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Mahk Jchi

Ulali
Language: North American Indian (Tutelo/Saponi)

List of versions


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Lyrics and Music by Jennifer Elizabeth Kreis-berg, Pura Fé Crescioni & Soni Moreno-Primeau
Performed by Ulali: Pura Fe, Soni and Jen.
Album: Music For The Native Americans (Robbie Robertson's album)

MusicfornativeamericansTutelo/Saponi were Siouan languages spoken in the Ohio Valley. Tutelo was a language of Virginia. The last fluent speaker died in the 1990's, and few Tutelos remember anything of the old language today.
However some Tutelo people are trying to revive their ancestral language for cultural purposes.
The Saponi language has been extinct much longer, but it is thought to have been a dialect of Tutelo, both from the similarity in vocabulary and from historical accounts indicating that people from the two tribes could understand each other without an interpreter. The main difference is that the Saponi dialect appears to have borrowed a number of vocabulary words from southern Algonquian languages like Powhatan and a few from African languages (the Saponi Indians were known for sheltering African slaves).
Mahk jchi tahm buooi yahmpi gidi
Mahk jchi taum buooi kan spewa ebi
Mahmpi wah hoka yee monk
Tahond tani kiyee tiyee
Gee we-me eetiyee
Nanka yaht yamoonieah wajitse

Contributed by giorgio - 2012/9/19 - 08:28




Language: Italian

English version
HEARTBEAT DRUM SONG

A hundred years have passed
Yet I hear the distant beat of my father's drums.
I hear his drums throughout the land.
His beat I feel within my heart.
The drum shall beat
so my heart shall beat.
And I shall live a hundred thousand years.

Contributed by giorgio - 2012/9/19 - 08:35




Language: Finnish

Versione finlandese di Inka Auhagen Kuoppamäki, dal suo album intitolato “Tomua Tuulessa” del 1996

Tomua Tuulessa
SYDÄNRUMPU - MAHK JCHI

Mä kuulen rummut nuo isien
kun ne soi takaa vuosisatojen
ne laulaa laulua sydämen
intiaanikansojen menneiden
laulun kuulee Äiti Maa
Isä Tuuli sylissään kuljettaa
lauluaan ikuista
sydänrumpu soittaa mun rinnassa...

Contributed by Bernart Bartleby - 2014/1/23 - 09:24


This is actually a poem written by Shirley Daniels(Ojibwe) in 1969. It is called 'A Hundred Years', but is also known as, 'My Father's Drums'. This is not the actual translation of the song. I do have this album and this poem appeared on the liner notes of the "Red Road Ensemble" album. But because it was printed close to the Tutelo-Saponi lyrics for Mahk Jchi, many mistook it for a translation.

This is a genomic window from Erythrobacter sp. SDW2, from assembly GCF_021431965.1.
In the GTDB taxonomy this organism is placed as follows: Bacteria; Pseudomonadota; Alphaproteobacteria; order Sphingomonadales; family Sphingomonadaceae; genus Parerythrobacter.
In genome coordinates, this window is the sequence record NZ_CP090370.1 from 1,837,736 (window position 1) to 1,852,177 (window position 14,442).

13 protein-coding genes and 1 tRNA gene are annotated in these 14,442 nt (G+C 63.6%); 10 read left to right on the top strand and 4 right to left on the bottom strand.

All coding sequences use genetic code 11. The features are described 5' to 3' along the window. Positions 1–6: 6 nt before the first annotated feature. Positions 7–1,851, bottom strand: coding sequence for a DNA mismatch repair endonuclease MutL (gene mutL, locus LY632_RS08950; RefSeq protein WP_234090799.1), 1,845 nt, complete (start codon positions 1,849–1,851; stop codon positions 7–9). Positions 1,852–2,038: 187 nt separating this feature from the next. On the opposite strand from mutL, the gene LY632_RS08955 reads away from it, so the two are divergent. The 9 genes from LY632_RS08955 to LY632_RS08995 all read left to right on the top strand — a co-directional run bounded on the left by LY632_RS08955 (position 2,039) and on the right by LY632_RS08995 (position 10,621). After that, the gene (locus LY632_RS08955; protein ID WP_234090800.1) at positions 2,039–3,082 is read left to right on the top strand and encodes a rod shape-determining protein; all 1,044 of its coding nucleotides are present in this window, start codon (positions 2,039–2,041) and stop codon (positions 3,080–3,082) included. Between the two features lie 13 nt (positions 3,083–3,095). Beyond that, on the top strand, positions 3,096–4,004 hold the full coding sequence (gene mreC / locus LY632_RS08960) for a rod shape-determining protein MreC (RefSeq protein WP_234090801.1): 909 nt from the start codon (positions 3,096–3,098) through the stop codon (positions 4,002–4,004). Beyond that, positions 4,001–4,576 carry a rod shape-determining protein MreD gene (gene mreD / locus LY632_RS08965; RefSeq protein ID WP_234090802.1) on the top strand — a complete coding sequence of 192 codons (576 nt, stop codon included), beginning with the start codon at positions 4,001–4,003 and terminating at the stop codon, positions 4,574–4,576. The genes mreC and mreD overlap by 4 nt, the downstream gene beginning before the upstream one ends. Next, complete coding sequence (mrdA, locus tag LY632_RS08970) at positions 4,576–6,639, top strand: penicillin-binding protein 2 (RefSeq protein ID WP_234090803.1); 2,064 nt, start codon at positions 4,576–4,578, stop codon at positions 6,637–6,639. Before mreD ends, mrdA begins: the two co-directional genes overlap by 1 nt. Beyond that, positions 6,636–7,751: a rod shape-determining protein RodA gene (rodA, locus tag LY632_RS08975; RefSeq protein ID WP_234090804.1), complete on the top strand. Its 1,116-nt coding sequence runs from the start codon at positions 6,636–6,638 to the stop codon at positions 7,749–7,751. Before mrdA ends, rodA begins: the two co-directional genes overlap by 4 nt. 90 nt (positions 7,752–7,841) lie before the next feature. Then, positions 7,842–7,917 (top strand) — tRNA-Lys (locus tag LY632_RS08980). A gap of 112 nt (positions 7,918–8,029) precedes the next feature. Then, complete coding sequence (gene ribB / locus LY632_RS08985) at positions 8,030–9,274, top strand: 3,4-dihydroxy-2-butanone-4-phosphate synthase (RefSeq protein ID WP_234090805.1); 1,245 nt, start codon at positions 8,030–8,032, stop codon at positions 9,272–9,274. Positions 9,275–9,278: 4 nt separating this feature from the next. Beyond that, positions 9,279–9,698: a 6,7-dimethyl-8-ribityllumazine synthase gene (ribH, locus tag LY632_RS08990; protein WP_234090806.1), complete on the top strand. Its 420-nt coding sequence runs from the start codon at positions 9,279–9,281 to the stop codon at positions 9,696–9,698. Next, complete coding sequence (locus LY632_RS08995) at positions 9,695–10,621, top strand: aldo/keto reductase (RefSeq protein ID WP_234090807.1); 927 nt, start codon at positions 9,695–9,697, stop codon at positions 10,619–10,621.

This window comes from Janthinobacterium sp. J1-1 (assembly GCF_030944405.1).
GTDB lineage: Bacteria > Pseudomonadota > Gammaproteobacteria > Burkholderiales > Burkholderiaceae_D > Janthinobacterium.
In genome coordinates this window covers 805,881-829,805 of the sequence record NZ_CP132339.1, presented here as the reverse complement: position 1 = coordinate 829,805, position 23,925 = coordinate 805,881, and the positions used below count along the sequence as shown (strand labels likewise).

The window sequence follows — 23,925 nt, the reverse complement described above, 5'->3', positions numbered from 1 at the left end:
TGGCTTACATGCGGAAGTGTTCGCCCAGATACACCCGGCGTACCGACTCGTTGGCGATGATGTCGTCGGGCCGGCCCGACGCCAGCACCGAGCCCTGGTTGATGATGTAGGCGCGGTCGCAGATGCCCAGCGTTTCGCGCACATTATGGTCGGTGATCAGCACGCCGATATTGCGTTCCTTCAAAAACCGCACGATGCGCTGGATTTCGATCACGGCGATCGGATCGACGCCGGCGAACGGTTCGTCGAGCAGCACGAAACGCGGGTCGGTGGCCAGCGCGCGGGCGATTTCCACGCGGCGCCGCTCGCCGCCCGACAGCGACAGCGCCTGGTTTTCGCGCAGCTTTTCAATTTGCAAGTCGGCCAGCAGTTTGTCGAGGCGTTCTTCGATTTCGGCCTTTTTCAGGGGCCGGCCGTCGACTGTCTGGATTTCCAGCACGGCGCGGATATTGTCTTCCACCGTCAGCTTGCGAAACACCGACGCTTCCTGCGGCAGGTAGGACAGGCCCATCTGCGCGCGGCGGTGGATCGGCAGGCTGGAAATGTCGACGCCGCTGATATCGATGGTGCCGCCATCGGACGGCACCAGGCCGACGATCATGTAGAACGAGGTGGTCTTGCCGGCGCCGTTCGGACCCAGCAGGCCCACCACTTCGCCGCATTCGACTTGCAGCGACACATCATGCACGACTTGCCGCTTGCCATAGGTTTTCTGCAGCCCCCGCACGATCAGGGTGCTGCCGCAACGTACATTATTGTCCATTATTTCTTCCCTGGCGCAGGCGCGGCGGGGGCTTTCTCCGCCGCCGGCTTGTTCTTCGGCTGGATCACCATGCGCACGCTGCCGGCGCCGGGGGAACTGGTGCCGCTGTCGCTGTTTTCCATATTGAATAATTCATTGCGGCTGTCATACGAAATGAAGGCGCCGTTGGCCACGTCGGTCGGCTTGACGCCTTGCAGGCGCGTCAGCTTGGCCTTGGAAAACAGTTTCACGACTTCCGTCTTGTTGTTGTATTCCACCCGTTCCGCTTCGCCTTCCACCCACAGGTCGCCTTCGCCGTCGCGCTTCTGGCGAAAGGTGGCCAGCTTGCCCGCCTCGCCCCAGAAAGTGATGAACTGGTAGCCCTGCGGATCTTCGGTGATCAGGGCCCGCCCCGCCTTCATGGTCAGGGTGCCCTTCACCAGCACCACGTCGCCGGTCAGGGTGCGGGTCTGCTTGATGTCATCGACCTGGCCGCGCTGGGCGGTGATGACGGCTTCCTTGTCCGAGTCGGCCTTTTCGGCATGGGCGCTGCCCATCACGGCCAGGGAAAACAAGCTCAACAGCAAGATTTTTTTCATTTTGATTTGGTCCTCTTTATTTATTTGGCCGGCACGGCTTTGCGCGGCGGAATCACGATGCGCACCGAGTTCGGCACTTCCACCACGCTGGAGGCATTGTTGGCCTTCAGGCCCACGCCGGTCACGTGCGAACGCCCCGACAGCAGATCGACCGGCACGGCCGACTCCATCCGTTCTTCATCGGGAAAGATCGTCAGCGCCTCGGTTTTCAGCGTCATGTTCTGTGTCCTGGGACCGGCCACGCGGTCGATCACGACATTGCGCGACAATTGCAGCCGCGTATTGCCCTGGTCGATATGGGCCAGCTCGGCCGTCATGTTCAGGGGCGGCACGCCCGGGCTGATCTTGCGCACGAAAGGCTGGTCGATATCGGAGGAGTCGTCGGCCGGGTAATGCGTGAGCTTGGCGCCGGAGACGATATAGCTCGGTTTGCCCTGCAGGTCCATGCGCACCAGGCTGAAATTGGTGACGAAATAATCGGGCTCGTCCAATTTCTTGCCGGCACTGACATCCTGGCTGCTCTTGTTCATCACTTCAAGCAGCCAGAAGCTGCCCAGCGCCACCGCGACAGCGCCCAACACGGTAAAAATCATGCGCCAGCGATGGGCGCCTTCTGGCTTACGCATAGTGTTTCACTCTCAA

The actual translation is:

Our hearts are full and our minds are good. Our ancestors come and give us strength. Stand tall, sing, dance and never forget who you are or where you come from.

Shawna S. - 2013/1/13 - 23:51


Hi, I actually have a question. Is this translation the entire song or only the verses from the chorus. I love this song and would really appreciate knowing the full version in English. Thanks so much. Luv, Light, and Blessings. CristinaMaria

2014/1/23 - 01:24


Letti i commenti di Shawna S e di Cristina Maria mi sorge più di un dubbio...

Se autrice della poesia è Shirley Daniels, ricercatrice folklorica canadese di Ottawa con ascendenze Chippewa e di lingua Ojibwe, allora perchè avrebbe scritto questi versi in una lingua della famiglia Siouan, cui non mi pare proprio afferisca l'Ojibwe?

Non sarà che Shirley Daniels abbia semplicemente raccolto un canto tradizionale?

O non sarà invece che la lingua non è il Tutelo/Saponi di ceppo Siouan ma il Chippewa?

Rilevo infatti in Rete che nel 1968 Shirley Daniels pubblicò ad Ottawa un volume intitolato "Ojibway Songs, Narratives, and Other Traditions from the Lake of the Woods" e l'anno seguente avrebbe lei stessa composto questa poesia...

Forse merita (se merita...) approfondire la questione.

Bernart Bartleby - 2014/1/23 - 09:01


Resta poi il fatto che nei crediti del disco - come correttamente riportato da Giorgio - la paternità del brano è attribuita al gruppo Ulali (Pura Fe, Soni, Jen)... Tuttavia c'è anche scritto che il testo non era originariamente in Tutelo/Saponi perchè fu tradotto in tale lingua da Lawrence Dunmore...

Bernart Bartleby - 2014/1/23 - 09:08


Sorry for the late reply.

"Our hearts are full and our minds are good. Our ancestors come and give us strength. Stand tall, sing, dance and never forget who you are or where you come from." - These are the full lyrics.

Bernart Bartleby - I'm sorry but I don't speak Italian. I can't tell if you were saying something to me or not. Apologies.

Shawna Shananaquet - 2015/7/15 - 04:26


What a load of crap. Shirley Daniels is my mother. Her work, Drums of my Father, is copyrighted (I have the original copyright certificate), and was stolen from her by Robbie Robertson. He never asked her for permission to use, publish, or alter her work. I know the history and the raison d'etre of this song, but it's not for sharing, so speculate all you want about its meaning.

Chantal Batt - 2018/10/2 - 23:22


Che simpatico l'intervento di Chantal Batt, me l'ero perso...

"I know the history and the raison d'etre of this song, but it's not for sharing, so speculate all you want about its meaning"...

Ehi, Miss Nervy, prenditela con Robbie Robertson, se è vero che ha fregato la canzone a tua madre!

Ehi, Miss Sympathy, noi qui cosa c'entriamo?!?

B.B. - 2019/5/23 - 22:22



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